I recently attended OCAD University’s annual Grad Show, which is always brimming with interesting ideas. This time, I came away intrigued by Iris Fong’s look at perspective, and thought it would be an excellent way for children to see how perspective changes, based on your relative distance or position.


  • magazines
  • card stock
  • pencil
  • ruler
  • bone folder
  • double sided tape
  • glue stick
  • scissors
  • utility knife
  • cutting mat



This is not a project about teaching children to draw in perspective, but rather, to introduce them to the idea of perspective – “the manner in which things appear to the eye with respect to their relative positions and distance.” When they look at their completed project, they will experience how we interpret things based on our perspective. In this case, what they see will depend on where they are standing.

1. The first step is to score lines, equal distances apart, on two pieces of card stock which are positioned horizontally (8 1/2″ x 11″each).  A minimum space of 3/4 inch between the lines is ideal, and the easiest way to do this is using a quilting ruler and bone folder. These are both amazing tools worth owning, and can easily be found in craft/art supply stores. If you don’t have this type of ruler, any kind will do to mark the measurements with pencil, before scoring. Try to be as accurate as possible when measuring/scoring the lines.


Once completed, attach one end of card stock to the other piece by overlapping one 3/4 inch section on each one. Double sided tape will hold better than a glue stick. You will now have one long piece of card stock to glue your images on. Make sure to keep it flat and unfolded at this point.

2. Select two images from old magazines, making sure they are not too similar in colour and style. Another option is using a child’s drawings or even photographs.


Place one image horizontally on a cutting mat, and using a utility knife, cut into 3/4 inch sections, or which ever measurement you used between the scored lines. Set the strips aside, maintaing the order they were cut in, so the image remains the same. Repeat with the second image.


3. Combine the paper strips from both images by placing one strip from the first image, a strip from the second, and alternating until all the strips have been used, and always maintaining the order they were cut in.


4. Using a glue stick, glue the strips of paper onto the card stock in the order you have laid them out. Make sure to line up the tops of the strips in a way that replicates the image accurately. Also, position each strip carefully between the scored lines.


Once all the strips have been glued, trim any excess paper from the edges.


5. Begin at one edge, and accordion fold along the scored lines.


What you see will depend on where you are standing. From either end, you will see the images you used, and from the front, a combination of both.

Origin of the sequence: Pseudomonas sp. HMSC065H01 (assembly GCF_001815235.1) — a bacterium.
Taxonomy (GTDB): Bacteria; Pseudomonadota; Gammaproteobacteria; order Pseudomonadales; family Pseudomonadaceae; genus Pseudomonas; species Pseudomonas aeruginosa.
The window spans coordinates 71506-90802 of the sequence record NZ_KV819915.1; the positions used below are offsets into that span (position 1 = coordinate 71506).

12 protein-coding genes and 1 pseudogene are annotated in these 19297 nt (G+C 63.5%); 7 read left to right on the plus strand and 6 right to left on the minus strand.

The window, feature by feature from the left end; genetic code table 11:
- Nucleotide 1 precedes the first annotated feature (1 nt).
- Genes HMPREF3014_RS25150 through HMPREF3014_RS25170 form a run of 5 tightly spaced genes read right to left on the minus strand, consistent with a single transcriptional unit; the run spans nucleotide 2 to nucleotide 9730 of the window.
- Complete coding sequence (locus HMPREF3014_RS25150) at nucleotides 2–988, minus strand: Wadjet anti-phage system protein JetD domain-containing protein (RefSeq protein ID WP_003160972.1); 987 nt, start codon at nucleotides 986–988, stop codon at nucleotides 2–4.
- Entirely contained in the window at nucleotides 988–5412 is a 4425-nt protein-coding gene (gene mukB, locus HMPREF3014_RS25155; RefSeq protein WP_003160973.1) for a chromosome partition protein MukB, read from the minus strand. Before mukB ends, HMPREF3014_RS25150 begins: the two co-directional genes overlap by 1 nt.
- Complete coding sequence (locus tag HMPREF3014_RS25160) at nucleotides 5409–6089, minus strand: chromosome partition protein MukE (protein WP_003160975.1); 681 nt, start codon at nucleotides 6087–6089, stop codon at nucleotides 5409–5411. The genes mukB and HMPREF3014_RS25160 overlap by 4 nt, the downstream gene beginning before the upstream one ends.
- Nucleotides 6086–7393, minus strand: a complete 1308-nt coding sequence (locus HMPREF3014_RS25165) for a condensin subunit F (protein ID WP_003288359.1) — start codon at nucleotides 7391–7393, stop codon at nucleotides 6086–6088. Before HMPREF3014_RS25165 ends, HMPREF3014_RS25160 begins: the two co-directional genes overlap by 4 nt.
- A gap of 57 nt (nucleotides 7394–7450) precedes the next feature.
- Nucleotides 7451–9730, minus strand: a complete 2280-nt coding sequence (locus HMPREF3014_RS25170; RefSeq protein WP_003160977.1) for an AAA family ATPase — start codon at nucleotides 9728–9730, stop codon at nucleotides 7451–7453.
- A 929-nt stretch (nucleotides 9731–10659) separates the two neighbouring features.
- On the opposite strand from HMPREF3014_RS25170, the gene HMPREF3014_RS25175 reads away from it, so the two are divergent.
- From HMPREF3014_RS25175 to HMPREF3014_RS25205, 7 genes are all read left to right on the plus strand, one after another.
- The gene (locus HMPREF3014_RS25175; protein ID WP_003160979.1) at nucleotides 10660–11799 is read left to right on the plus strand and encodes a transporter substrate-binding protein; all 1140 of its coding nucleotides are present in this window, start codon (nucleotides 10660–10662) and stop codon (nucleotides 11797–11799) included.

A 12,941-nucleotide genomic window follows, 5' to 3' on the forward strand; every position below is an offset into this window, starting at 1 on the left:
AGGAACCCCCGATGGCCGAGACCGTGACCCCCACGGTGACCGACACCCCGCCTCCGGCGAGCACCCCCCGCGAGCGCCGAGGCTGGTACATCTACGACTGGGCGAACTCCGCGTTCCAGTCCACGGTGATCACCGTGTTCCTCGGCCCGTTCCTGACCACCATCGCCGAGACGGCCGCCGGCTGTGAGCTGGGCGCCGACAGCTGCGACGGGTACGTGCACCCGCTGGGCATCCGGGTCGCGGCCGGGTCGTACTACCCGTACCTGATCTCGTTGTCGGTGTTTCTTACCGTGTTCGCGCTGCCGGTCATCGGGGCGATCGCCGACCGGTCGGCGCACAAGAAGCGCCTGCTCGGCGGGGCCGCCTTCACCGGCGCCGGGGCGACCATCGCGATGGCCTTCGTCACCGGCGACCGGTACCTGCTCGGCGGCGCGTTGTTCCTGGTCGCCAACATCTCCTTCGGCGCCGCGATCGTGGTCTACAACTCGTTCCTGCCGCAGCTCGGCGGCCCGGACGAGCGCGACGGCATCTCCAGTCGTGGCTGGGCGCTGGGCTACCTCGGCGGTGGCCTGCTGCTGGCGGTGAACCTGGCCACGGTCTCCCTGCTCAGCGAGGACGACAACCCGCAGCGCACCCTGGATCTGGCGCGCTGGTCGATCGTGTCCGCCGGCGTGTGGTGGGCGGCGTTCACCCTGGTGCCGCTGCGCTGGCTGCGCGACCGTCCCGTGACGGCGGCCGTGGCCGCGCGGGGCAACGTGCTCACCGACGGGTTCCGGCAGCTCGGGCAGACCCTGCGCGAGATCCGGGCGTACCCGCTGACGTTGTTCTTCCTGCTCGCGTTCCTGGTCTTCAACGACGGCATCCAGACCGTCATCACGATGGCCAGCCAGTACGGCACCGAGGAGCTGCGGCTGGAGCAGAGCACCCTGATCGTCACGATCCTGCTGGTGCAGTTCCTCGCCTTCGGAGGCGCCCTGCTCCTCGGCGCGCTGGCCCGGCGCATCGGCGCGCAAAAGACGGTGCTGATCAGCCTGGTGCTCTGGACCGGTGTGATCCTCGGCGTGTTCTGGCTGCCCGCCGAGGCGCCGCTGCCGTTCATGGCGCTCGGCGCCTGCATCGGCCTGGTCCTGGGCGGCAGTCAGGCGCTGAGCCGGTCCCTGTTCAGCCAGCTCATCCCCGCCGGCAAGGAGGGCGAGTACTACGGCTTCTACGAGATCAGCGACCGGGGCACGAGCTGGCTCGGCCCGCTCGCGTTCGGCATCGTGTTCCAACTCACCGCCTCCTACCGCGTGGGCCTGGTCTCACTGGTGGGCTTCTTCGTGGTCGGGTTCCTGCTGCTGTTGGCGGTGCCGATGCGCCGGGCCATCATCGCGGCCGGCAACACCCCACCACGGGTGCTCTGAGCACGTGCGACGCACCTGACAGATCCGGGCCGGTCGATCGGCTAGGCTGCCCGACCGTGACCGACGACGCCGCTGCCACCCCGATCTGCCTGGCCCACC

Here’s Iris Fong’s work, Perspective, from the OCAD Grad Show 2013, which inspired this project:




Filed under paper crafts, perspective

37 responses to “Perspective

  1. What a fun project! I love this idea!

  2. easycraftsforchildren

    Very interesting !!

  3. I am absolutely in love with this project! Thank you so much for sharing this project!

  4. Thanks for a great tutorial on something really fresh and exciting! This would make an excellent art enrichment experience for kids during summer break.

  5. Great idea! Really good for the kiddos, and something they can help make! Thanks for sharing 🙂

  6. This is really neat! It would be even more fun with the art of your children, or something like that, do you think?

  7. I love this kind of stuff. Thanks for linking to what to do weekends. Linda

  8. This is a really cool project. I pinned it to my art board so I can do it with my kids for school next year.

  9. That is really neat. I would love to try that with a couple of my watercolours. I did try weaving two watercolours together and that gave a different perspective. I am following you from Crafty Moms Share.

  10. Very cool! This would be great for pictures + kids artwork.

  11. What a neat idea. This would be a great school art project. I’ll have to pass it on to my brother who teaches gr.6 art!

  12. This is SO cool! What kid wouldn’t love this art project?!? Please share at the After School Linky Party on my blog:

  13. What a fun project!!! I love this! Thanks for sharing at For the Kids Fridays over at SunScholars. I am featuring you at this week’s link party!!

  14. What a neat lesson!! Thank you for sharing on Sharing Saturday!!

  15. Bambam Proctor

    I saw this on the Rosie O’Donnell show about 12 years ago and loved it. I think she glued the finished work in 1 inch (and pictures were 1 inch cuts) intervals so it could be framed. It has always stuck in my mind to do it, and now I have twin grandsons and was so happy to see your excellent tutorial, so I can finally do it with their photos. Will check out your other great ideas. Thanks

  16. There is a great video on Yaacov Agam, an artist that does this type of work. It’s called an agamograph. This is a great lesson for any age student.

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